Why the Second Bowl of Popcorn Pops Better in the Microwave

Popcorn Pops

Why the Second Bowl of Popcorn Pops Better in the Microwave (and How to Capitalize on It)

Have you ever wondered why the second bowl of popcorn pops better in the microwave? In this article, we will explore the factors that contribute to this phenomenon and how you can take advantage of them. From heat distribution and moisture content to susceptor technology and popcorn quality, each element plays a role in achieving optimal popping results. Join us as we uncover the secrets behind the perfect bowl of microwave popcorn.

Key Facts

  1. Heat distribution: Microwaves heat food by emitting electromagnetic waves that excite water molecules, generating heat. In the case of popcorn, the heat causes the moisture inside the kernel to turn into steam, which builds pressure until the kernel pops open. The heat distribution in the microwave can vary, and it is important to ensure even heating for optimal popcorn popping.
  2. Moisture content: The moisture content of the popcorn kernels plays a crucial role in the popping process. If the kernels are too dry, they may not pop properly. On the other hand, if they are too moist, they may become chewy or burn. It is recommended to store popcorn kernels in a cool, dry place to maintain their moisture content.
  3. Susceptor technology: Some microwave popcorn bags contain a susceptor, which is a material that absorbs microwave energy and converts it into heat. The susceptor helps to evenly distribute the heat and promote more efficient popping. However, not all microwave popcorn bags have a susceptor, and the presence of a susceptor does not necessarily guarantee better popping results.
  4. Popcorn quality: The quality of the popcorn kernels can also affect the popping results. Fresh, high-quality kernels tend to pop more evenly and produce fluffier popcorn. It is important to choose popcorn kernels from reputable brands and ensure they are stored properly to maintain their freshness.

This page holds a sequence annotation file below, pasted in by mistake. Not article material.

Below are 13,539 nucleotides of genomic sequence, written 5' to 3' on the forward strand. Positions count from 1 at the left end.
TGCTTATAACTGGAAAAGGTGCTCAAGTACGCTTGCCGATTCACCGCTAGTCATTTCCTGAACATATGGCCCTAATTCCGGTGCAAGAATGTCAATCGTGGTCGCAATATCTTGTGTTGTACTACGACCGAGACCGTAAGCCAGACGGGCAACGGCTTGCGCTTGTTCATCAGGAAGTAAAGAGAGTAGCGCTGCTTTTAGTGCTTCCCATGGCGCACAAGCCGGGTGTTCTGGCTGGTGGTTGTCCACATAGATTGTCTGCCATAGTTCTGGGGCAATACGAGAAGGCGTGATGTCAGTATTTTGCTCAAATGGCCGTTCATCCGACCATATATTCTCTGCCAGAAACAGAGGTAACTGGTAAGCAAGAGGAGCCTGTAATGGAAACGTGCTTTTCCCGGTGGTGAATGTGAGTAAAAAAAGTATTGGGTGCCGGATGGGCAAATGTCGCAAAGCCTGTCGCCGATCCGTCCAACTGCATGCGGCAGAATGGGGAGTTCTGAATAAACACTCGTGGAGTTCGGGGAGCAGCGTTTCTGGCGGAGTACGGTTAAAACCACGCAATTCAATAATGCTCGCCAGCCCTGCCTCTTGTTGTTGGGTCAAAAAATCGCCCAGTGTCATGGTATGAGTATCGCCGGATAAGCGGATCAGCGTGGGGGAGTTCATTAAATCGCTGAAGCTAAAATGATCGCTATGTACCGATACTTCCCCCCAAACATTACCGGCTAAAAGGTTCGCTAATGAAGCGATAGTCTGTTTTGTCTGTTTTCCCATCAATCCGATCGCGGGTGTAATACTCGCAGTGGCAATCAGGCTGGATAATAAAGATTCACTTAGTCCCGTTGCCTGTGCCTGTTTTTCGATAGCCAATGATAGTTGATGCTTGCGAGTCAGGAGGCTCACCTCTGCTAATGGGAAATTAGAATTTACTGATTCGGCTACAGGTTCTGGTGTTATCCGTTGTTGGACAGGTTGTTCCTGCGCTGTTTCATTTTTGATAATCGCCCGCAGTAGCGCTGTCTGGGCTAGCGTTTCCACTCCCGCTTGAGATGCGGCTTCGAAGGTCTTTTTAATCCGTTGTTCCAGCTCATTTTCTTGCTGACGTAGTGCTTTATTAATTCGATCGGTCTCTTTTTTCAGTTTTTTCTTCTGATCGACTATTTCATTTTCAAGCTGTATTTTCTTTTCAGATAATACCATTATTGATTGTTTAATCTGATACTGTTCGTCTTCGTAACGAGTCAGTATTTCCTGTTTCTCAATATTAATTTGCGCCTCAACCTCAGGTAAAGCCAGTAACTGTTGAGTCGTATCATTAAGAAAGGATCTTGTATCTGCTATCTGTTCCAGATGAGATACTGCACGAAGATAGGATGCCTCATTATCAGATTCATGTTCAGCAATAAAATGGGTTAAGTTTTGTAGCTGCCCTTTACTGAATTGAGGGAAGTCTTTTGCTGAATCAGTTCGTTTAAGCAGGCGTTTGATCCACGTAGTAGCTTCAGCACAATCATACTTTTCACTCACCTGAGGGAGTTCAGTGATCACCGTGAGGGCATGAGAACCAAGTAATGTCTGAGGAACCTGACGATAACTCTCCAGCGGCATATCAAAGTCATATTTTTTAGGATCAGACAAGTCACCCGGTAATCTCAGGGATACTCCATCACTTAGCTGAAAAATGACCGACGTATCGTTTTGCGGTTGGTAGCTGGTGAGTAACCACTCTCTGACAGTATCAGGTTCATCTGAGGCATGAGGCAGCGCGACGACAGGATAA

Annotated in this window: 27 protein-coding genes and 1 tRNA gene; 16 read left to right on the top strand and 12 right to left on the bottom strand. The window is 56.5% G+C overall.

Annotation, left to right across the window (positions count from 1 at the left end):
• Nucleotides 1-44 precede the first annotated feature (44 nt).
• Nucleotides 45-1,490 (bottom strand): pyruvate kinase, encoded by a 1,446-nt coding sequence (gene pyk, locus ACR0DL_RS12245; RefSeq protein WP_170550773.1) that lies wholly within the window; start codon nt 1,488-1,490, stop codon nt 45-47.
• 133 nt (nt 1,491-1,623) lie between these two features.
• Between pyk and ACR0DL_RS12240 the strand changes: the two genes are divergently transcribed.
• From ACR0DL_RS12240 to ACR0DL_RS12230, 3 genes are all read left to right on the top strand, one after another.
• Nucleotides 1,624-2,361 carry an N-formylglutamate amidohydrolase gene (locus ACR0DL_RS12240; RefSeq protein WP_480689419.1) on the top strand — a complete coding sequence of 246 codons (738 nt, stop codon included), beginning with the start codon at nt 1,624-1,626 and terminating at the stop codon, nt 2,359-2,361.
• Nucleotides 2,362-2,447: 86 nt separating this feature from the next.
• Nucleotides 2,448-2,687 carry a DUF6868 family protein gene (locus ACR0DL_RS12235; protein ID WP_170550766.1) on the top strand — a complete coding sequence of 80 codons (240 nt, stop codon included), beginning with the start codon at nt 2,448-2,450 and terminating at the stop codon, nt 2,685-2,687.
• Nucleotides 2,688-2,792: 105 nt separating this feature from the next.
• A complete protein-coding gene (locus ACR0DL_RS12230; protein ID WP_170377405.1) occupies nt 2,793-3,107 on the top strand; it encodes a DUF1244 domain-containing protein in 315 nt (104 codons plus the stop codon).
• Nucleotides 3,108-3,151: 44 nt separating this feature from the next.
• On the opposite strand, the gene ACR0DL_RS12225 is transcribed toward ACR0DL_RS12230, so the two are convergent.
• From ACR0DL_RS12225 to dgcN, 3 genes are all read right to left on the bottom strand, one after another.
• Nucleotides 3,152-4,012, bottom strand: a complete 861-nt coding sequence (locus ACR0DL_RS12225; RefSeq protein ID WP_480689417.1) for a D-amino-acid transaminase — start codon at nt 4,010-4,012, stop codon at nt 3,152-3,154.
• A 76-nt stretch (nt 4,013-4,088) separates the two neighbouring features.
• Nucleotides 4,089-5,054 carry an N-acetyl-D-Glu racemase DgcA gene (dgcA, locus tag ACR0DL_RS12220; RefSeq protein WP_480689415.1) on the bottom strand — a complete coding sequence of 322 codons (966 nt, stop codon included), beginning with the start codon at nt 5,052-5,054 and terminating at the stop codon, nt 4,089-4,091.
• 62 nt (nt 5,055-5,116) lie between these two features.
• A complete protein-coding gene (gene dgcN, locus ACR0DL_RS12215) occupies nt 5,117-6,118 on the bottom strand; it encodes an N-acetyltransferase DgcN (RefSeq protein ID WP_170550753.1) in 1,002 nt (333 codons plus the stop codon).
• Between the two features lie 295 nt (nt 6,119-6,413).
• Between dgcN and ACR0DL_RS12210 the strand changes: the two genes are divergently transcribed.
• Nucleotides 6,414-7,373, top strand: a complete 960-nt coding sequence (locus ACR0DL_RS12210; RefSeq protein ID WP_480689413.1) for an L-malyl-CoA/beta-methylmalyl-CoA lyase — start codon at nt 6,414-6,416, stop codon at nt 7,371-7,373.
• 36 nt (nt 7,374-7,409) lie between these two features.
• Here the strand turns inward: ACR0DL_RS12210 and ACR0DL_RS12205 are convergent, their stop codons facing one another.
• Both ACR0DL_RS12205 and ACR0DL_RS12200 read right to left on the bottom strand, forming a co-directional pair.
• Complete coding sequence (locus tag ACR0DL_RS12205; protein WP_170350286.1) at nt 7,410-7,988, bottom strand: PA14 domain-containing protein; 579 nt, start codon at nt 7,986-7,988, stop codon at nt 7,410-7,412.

Moisture Content

The moisture content of popcorn kernels is crucial for optimal popping. When heated, the water inside the kernels turns into steam, creating pressure that causes the kernel to burst open. The ideal moisture content for popcorn kernels is between 13 to 14.5 percent. Kernels with lower moisture content may not pop properly, while those with higher moisture content may pop too quickly and produce smaller, less fluffy popcorn.

The second bowl of popcorn may have more optimal moisture content due to the preheating process. Preheating the kernels in the oven before popping can increase their moisture content, making them more likely to pop fully and produce larger flakes. The preheating process allows the kernels to absorb some moisture, which contributes to better popping results.

Heat Distribution

Heat distribution plays a crucial role in popcorn popping. Microwaves distribute heat through radiation, which is the transfer of heat energy through empty space. The kernels in the microwave are heated by the radiation, causing them to pop. Variations in microwave design and power can affect the heat distribution and, consequently, the popping efficiency.

The second bowl of popcorn may benefit from improved heat distribution. This can lead to a higher percentage of kernels popping in the second bowl, as compared to the first bowl. The second bowl may have a better distribution of heat, allowing for more consistent popping and fewer unpopped kernels.

Kernel Conditioning

Kernel conditioning refers to the phenomenon where the first batch of popcorn in a microwave can condition the microwave for improved popping in subsequent batches. It is believed that the heat generated by the first batch of popcorn helps to create a more favorable environment for the kernels in the subsequent batches to pop more efficiently.

To capitalize on kernel conditioning, it is recommended to start with a small batch of popcorn for the first round. Allow the microwave to cool down for a few minutes after the first batch before starting the second batch. For subsequent batches, increase the size gradually to maximize the benefits of kernel conditioning.

It is important to note that kernel conditioning may not have a significant impact on the popping of all types of popcorn, as different brands and varieties may have different moisture levels and popping characteristics.

Temperature Regulation